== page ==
In December 1952 a Hoboken, New Jersey dockworker offered public testimony against his first cousin (“we were like brothers”), the city’s commissioner of public safety, and the leading Hudson County official of the International Longshoremen’s Association. “They eat and drink together and split up the money together,” alleged the longshoreman, whose testimony was credited with helping break the code of silence that prevailed for decades across the Port of New York and New Jersey. The story of this historic code of silence, the mysterious economic-political-religious system it reinforced, and a dramatic postwar insurgency against that machine and its bosses is told for the first time in On the Irish Waterfront: The Crusader, the Movie and the Soul of the Port of New York, a new release from Cornell University Press.
On July 23, 2009, Hoboken’s youthful, newly inaugurated mayor was indicted on federal corruption charges in a massive sting operation targeting numerous Hudson County politicos. Six nights later the legendary writer Budd Schulberg visited the “Mile Square City” to attend a staged reading of On the Waterfront, the classic 1954 film shot on location in Hoboken—which earned Schulberg an Academy Award for best screenplay–whose depiction of the port as a corrupt, lawless frontier now felt more timeless than ever in light of recent local events. Budd Schulberg died on August 6 at age ninety-five. Then, on August 10 the inspector general of New York State issued a blistering expose of rampant corruption at the Waterfront Commission of New York Harbor, the bi-state regulatory agency established in 1953 to help drive organized crime from the piers of New York Harbor. The prime mover instigating the agency’s creation was the Jesuit waterfront priest John M. Corridan, the central figure in On the Irish Waterfront and Budd Schuberg’s spiritual mentor, creative collaborator, and partner in activism that yielded both an immortal film (in which Corridan was played by Karl Malden) and the colossal failure that was the Waterfront Commission, a fact ruefully acknowledged by Corridan in 1955 but hidden from the public for over half a century.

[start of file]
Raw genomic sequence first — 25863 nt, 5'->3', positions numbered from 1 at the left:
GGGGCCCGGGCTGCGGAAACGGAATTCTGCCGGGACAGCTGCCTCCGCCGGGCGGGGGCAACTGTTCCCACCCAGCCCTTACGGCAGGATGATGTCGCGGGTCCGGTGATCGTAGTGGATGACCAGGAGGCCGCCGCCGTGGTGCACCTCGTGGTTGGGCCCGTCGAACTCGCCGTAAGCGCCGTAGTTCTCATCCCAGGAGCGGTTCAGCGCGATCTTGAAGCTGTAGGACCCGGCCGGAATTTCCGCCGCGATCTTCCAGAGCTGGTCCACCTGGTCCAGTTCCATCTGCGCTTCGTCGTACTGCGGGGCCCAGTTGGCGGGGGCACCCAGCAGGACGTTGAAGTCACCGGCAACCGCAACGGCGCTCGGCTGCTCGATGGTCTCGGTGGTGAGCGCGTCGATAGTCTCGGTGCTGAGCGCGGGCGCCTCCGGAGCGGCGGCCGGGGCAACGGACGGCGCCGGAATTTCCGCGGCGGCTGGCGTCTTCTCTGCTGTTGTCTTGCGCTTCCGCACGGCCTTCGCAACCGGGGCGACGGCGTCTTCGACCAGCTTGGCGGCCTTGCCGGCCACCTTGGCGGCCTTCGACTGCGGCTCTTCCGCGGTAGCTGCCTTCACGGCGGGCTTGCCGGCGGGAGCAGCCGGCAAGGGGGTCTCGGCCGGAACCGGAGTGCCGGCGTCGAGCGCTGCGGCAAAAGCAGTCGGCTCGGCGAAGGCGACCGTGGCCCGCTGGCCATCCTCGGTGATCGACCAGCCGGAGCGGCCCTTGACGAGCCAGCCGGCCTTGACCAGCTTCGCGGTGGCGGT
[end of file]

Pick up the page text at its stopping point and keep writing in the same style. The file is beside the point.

Pete Corridan and Budd Schulberg fought to save the soul of the world’s great port; their struggle also deeply informs the current crisis, which is not—much recent punditry aside–rooted in New Jersey’s purportedly unique culture of political corruption but in the Port of New York and New Jersey’s historic customs and practices, born on the early twentieth century’s brawling Irish waterfront, later refined by fractious multiethnic coalitions in the near-total absence of public scrutiny. Corridan and Schulberg ignited the port’s first wave of soul-searching. The second act of that drama, only now unfolding, is rooted in stories revealed for the first time in On the Irish Waterfront.